|HMS Espoir (1804)|
|Ordered:||7 November 1803|
|Builder:||John King, Dover|
|Laid down:||February 1804|
|Launched:||22 September 1804|
|Fate:||Broken up 1821|
|General characteristics |
100 ft 1 1⁄2 in (30.518 m) (gundeck)|
77 ft 6 in (23.62 m) (keel)
|Beam:||30 ft 7 in (9.32 m)|
|Depth of hold:||12 ft 9 in (3.89 m)|
|Sail plan:||Brig rigged|
|Armament:||16 x 32-pounder carronades + 2 x 6-pounder bow guns|
HMS Espoir was a Cruizer-class brig-sloop of the Royal Navy, launched in 1804. She served during the Napoleonic Wars, primarily in the Mediterranean, and then briefly on the North American station. She was broken up in April 1821.
Commander Joseph Edmonds commissioned Espoir in October 1804. On 22 June 1805 she recaptured the Hannah.[Note 1]
In the autumn of 1805 Espoir was part of CommodoreHome Popham and General Sir David Baird's expedition to capture the Cape of Good Hope. The fleet sailed to Madeira and San Salvador. On 5 October Edmonds transferred to command Diomede and Home Popham transferred Lieutenant William King, first lieutenant on Diadem, to (acting) command of Espoir. The fleet reached Robben Island on 4 January 1806. On 5 January Home Popham used Espoir to conduct a reconnaissance of the coast to attempt to find an alternate landing place for the troops than Saldanha Bay. The reconnaissance was unfruitful and the next day Espoir supported the landing there. Commander Henry Hope replaced King later that month, with King assuming command of Diadem.[Note 2] Because Espoir was part of the squadron, she shared in the proceeds of the vessels the expedition captured, which included the French frigate Volontaire. The Royal Navy took Volontaire into service under her existing name.
Espoir returned to Britain and on 12 April captured the Prussian brig Charlotte Sophia.[Note 3]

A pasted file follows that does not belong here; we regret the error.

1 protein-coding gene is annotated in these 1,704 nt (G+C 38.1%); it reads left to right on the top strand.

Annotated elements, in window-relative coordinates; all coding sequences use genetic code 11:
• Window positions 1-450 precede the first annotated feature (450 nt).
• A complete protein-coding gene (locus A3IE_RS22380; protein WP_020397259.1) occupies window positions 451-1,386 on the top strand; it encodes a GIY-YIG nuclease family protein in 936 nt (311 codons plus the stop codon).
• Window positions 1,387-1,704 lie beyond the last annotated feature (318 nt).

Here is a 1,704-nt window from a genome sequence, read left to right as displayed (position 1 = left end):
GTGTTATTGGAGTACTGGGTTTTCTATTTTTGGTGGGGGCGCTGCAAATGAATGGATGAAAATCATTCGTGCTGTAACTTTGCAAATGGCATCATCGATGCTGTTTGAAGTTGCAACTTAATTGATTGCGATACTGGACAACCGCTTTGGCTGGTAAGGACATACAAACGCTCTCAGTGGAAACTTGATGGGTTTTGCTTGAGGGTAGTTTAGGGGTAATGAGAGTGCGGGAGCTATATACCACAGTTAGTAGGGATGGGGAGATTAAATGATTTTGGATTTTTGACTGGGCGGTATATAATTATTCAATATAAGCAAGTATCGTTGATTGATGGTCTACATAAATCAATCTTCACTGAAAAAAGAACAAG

On 24 April 1808 Hope received a promotion to post captain. Two days later Admiral Lord Collingwood, Commander-in-Chief Mediterranean Fleet, appointed Lieutenant Henry Higgs, Espoir's first lieutenant, as her captain (acting). In 1809 Commander Robert Mitford superseded Higgs. Espoir came under the command of Rear Admiral George Martin, who was in command of British naval forces on the Naples station.
On 26 May Milazzo Admiral Martin in HMS Canopus (1798), was gathering a fleet at Milazzo. The whole force, including Canopus, Spartiate, Warrior, Cyane, and Espoir, together with transports and the like, some 133 vessels in all, sailed from there on 11 Junee to the coast of Calabria. On 15 June, Alceste, two Sicilian frigates, and some 90 or so transports from Palermo joined them. The aim of the expedition was to attack the islands of Ischia and Procida.
On 20 June Cyane sailed south with Espoir and 12 Sicilian gunboats to patrol between Procida and Cape Miseno. Their assignment was to intercept French reinforcements attempting to reach the islands.
At daylight on 26 June, the British spotted 47 enemy vessels and Martin sent Cyane, Espoir, and a flotilla of gunboats to block them from entering the harbour at Naples. They were able to capture 18 heavy gunboats, destroy four, and dispose of 15 other armed vessels, forcing the remainder to turn away. In all, Cyane and her Anglo-Sicilian force cost the French 37 vessels.
The next day Cyane and Espoir were in company when Cyane engaged the French 42-gun frigate (Cérès), the 28-gun corvette (Fama), and French gunboats for one and a half hours before having to break off the fight as she was running out of powder and both Cyane and Cérès were getting too close to the mole at Naples. (Fama took the opportunity to escape to Naples.) Cyane bore the entire brunt of the action, with Espoir too far away to assist.
Espoir and Success were off Castiglone on 4 April 1810 when they observed three vessels being loaded on the beach. Success sent in two boats and Espoir sent in one, all three of which were swamped on a sunken reef about a musket-shot offshore. (Two seamen from Espoir drowned, and later a marine was killed.) Because the swamping had wet all their ammunition, the British swam to the beach with cutlasses in their mouths. There they drove off the enemy, who were firing on them with two long 6-pounders and four wall-guns. The British spiked the guns, set fire to two vessels on the shore and stove in the barrels holding their cargoes of oil. The landing party retrieved the swamped boats, with great difficulty, and returned aboard. In all five British sailors and marines died in the attack.